Florida's 12th and 15th Congressional Districts


Congressman Adam Putnam


Florida’s 12th congressional district is located in the middle of Central Florida and includes almost all of Polk County. The district is increasingly conservative, with a Cook Partisan Voting Index of R+6. It gave McCain a slim margin in 2008, 50-49. Republican Congressman Adam Putnam has been in office since 2000 and has announced that  in 2010 he plans to run for state agriculture commissioner. Republican Dennis Ross, a former state legislator, leads the fundraising race to follow Putnam, with over $450,000 raised so far. The Democratic front-runner is Polk County Elections Supervisor Lori Edwards, who has raised just over $175,000 and has significant name recognition. None of the other candidates have raised more than $7,000. The 12th is a possible gain for Democrats in 2010 although Ross is looking like a solid candidate so far. The district is about 11% over the ideal population, and the more liberal part of which will probably be moved into the neighboring (and liberal) 11th. Depending on where the new 26th district is placed, some of the 12th residents might be moved into it.


Congressman Bill Posey

The 15th congressional district lies along the Eastern coast of Central Florida. It includes most of Brevard County and all of Indian River. The fastest-growing part of the district is in the west and centered on Kissimmee and St. Cloud. The 15th supported McCain by a 3% margin in 2008 and Bush by 14% in 2004. Its Cook Partisan Voting Index is R+6. The incumbent is first-term Republican Bill Posey who won received 53% of the vote in 2006. Posey has raised almost $600,000 in his reelection bid and currently faces no strong opponents. Democrats Shannon Roberts and John Bull are running but no fundraising information is available for either and neither has a website up at this point. Despite being a possible weak spot for Republicans, Democrats have not yet mounted a serious opposition and Posey looks safe, at least for now. The 15th is over 11% above the ideal population level. Its excess population will likely be moved north and south into the less overpopulated 24th and 16th. Again, depending on where the 26th district is positioned, some conservative residents of the 15th might be moved into that district.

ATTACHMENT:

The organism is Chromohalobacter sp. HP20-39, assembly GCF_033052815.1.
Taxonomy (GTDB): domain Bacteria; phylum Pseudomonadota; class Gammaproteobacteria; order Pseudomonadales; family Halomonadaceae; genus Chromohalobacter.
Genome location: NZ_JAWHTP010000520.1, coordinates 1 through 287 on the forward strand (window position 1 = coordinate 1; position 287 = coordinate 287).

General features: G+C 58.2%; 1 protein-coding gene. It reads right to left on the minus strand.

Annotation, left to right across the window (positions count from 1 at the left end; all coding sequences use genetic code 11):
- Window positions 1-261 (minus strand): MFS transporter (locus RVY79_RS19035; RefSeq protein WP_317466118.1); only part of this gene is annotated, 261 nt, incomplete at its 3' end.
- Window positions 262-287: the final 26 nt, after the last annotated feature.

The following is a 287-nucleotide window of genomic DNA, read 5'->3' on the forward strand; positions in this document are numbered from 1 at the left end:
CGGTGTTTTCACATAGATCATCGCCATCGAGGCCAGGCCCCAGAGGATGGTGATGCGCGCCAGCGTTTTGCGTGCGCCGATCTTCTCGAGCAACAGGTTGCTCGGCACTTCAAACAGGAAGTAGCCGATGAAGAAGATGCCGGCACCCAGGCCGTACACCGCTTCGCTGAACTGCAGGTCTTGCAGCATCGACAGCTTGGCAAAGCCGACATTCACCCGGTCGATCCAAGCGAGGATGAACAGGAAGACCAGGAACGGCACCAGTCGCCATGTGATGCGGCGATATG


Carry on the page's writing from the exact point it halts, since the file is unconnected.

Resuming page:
Western Central Florida is likely to be very interesting during the 2011 redistricting process, whereas middle and eastern Central Florida will probably see more excitement in the 2010 election cycle. On the whole, the area could potentially look very different three years from now.

Tomorrow, we will discuss Southern Florida, which is made up of the 13th, 14th, 16th, 23rd and 25th districts.

Congressional pictures from each member’s official House site or